I see, well first let me address the reason I said what I said, and in what context:

I said - Evolution is not a law.

What is a law - it is a statement for a particular principle that is applicable to a phenomenon that always occurs. I.e. A law is a statement that has been consolidated by repeated successful testing.

I said - It is (Evolution) is a theory

You were correct in saying that a scientific theory is used to explain a phenomenon. I agree, and so does the dictionary and the rest of humanity.

And in this case, the theory of evolution is a reasonable explanation or assumption that lacks confirming proof. It is not however a phenomenon that is in anyway repeatable or observable, or backed by confirming proof.

This definition I used for a 'scientific theory' is sourced from a scientific dictionary:[Steen, 1971]

So what was I trying to say is that there is no confirming proof that ''Human beings, as we know them today, developed from earlier species of animals.'' as this process is not something that is observable, and CANNOT be proved unlike a law which can be proved as scientific law is a set of observed regularities that will ALWAYS occur when certain conditions are met, and CAN be observed.

Source for definition: Krimlsey, 1995

And with regards to reading comprehension, had the question asked me if the statement in question is a current theory, guess what? I would have answered TRUE. But as it stands, the statement put forward in question 7 makes it sound like it has already been confirmed. Sorry, it hasn't..

Now when you inspect the rest of the questions in this supposed quiz, the majority of them can be proved, and can be observed, repeatedly, and cannot be disputed either.

But hey, thanks for calling me dumb. I'm glad we have such mature conversationalists here on ATS.






edit on 24-5-2015 by ISeekTruth101 because: (no reason given)

edit on 24-5-2015 by ISeekTruth101 because: (no reason given)



posted on May, 24 2015 @ 07:12 PM
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originally posted by: ISeekTruth101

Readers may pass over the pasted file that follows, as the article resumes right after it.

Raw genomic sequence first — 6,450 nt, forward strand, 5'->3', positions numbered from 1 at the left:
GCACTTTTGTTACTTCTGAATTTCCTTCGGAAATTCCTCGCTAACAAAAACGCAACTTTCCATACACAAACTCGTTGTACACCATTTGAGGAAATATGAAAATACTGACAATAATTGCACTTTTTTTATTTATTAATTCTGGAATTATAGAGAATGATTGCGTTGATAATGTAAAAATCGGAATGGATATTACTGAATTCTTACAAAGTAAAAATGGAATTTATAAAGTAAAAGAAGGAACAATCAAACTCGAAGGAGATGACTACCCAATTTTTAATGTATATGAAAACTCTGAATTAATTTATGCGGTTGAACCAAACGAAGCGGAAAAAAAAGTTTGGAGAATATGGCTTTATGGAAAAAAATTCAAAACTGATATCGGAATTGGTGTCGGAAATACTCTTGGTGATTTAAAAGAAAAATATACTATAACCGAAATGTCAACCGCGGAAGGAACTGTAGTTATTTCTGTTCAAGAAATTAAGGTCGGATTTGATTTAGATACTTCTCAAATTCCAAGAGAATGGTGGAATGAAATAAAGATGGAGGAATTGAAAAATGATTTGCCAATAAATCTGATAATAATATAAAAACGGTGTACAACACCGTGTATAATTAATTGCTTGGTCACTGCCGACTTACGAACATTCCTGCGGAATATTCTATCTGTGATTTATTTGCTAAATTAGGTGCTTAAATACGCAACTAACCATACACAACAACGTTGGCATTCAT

I said - It is (Evolution) is a theory

You were correct in saying that a scientific theory is used to explain a phenomenon. I agree, and so does the dictionary and the rest of humanity.

And in this case, the theory of evolution is a reasonable explanation or assumption that lacks confirming proof. It is not however a phenomenon that is in anyway repeatable or observable, or backed by confirming proof.


Wrong. There is no "proof" in science, only in math. A scientific theory does not become a scientific law once enough "proof" comes in. A scientific theory is the highest standard that can be achieved.

Theory > law




So what was I trying to say is that there is no confirming proof that ''Human beings, as we know them today, developed from earlier species of animals.'' as this process is not something that is observable, and CANNOT be proved unlike a law which can be proved as scientific law is a set of observed regularities that will ALWAYS occur when certain conditions are met, and CAN be observed.


Wrong. Scientific laws have nothing to do with proof. Here, the scientific definition of theory:


A scientific theory is a well-substantiated explanation of some aspect of the natural world that is acquired through the scientific method and repeatedly tested and confirmed through observation and experimentation.


en.wikipedia.org...

Scientific theories can contain scientific laws. Your idea that theories elevate to law status once they are "proved" is straight up incorrect.



posted on May, 24 2015 @ 07:15 PM
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a reply to: ISeekTruth101

Did you know that using the words "proof" and "proved" when talking about scientific literacy is a dead giveaway about your scientific literacy?

FYI that terminology is generally frowned upon with all scientific matters.


Common misconceptions about science I: “Scientific proof”



posted on May, 24 2015 @ 07:41 PM
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originally posted by: ketsuko
chronicle.com...

I got them all.

Given the popularity of Big Bang Theory, I thought number 5 was surprising.


It is incorrect.. the Big bang was not an Explosion... it was a sudden expansion of space-time. There was no space-time to explode.
edit on 24-5-2015 by Korg Trinity because: (no reason given)